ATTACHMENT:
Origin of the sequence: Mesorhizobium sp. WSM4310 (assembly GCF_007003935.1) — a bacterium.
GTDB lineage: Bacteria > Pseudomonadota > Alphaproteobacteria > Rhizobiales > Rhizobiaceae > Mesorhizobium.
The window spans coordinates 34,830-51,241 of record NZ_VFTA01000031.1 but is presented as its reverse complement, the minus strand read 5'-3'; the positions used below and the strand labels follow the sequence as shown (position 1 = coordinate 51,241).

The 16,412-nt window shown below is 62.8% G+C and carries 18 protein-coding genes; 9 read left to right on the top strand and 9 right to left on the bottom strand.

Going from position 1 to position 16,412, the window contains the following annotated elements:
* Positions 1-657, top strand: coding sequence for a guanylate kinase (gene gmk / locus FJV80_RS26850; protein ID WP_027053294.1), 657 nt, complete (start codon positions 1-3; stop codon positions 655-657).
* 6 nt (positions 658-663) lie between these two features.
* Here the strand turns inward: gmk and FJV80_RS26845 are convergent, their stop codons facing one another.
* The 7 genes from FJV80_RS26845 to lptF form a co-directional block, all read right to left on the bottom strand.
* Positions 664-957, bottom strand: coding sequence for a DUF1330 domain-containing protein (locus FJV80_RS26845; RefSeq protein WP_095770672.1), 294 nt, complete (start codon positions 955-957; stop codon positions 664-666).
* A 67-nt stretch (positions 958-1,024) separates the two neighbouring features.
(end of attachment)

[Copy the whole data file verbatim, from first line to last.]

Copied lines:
Origin of the sequence: Mesorhizobium sp. WSM4310 (assembly GCF_007003935.1) — a bacterium.
GTDB lineage: Bacteria > Pseudomonadota > Alphaproteobacteria > Rhizobiales > Rhizobiaceae > Mesorhizobium.
The window spans coordinates 34,830-51,241 of record NZ_VFTA01000031.1 but is presented as its reverse complement, the minus strand read 5'-3'; the positions used below and the strand labels follow the sequence as shown (position 1 = coordinate 51,241).

The 16,412-nt window shown below is 62.8% G+C and carries 18 protein-coding genes; 9 read left to right on the top strand and 9 right to left on the bottom strand.

Going from position 1 to position 16,412, the window contains the following annotated elements:
* Positions 1-657, top strand: coding sequence for a guanylate kinase (gene gmk / locus FJV80_RS26850; protein ID WP_027053294.1), 657 nt, complete (start codon positions 1-3; stop codon positions 655-657).
* 6 nt (positions 658-663) lie between these two features.
* Here the strand turns inward: gmk and FJV80_RS26845 are convergent, their stop codons facing one another.
* The 7 genes from FJV80_RS26845 to lptF form a co-directional block, all read right to left on the bottom strand.
* Positions 664-957, bottom strand: coding sequence for a DUF1330 domain-containing protein (locus FJV80_RS26845; RefSeq protein WP_095770672.1), 294 nt, complete (start codon positions 955-957; stop codon positions 664-666).
* A 67-nt stretch (positions 958-1,024) separates the two neighbouring features.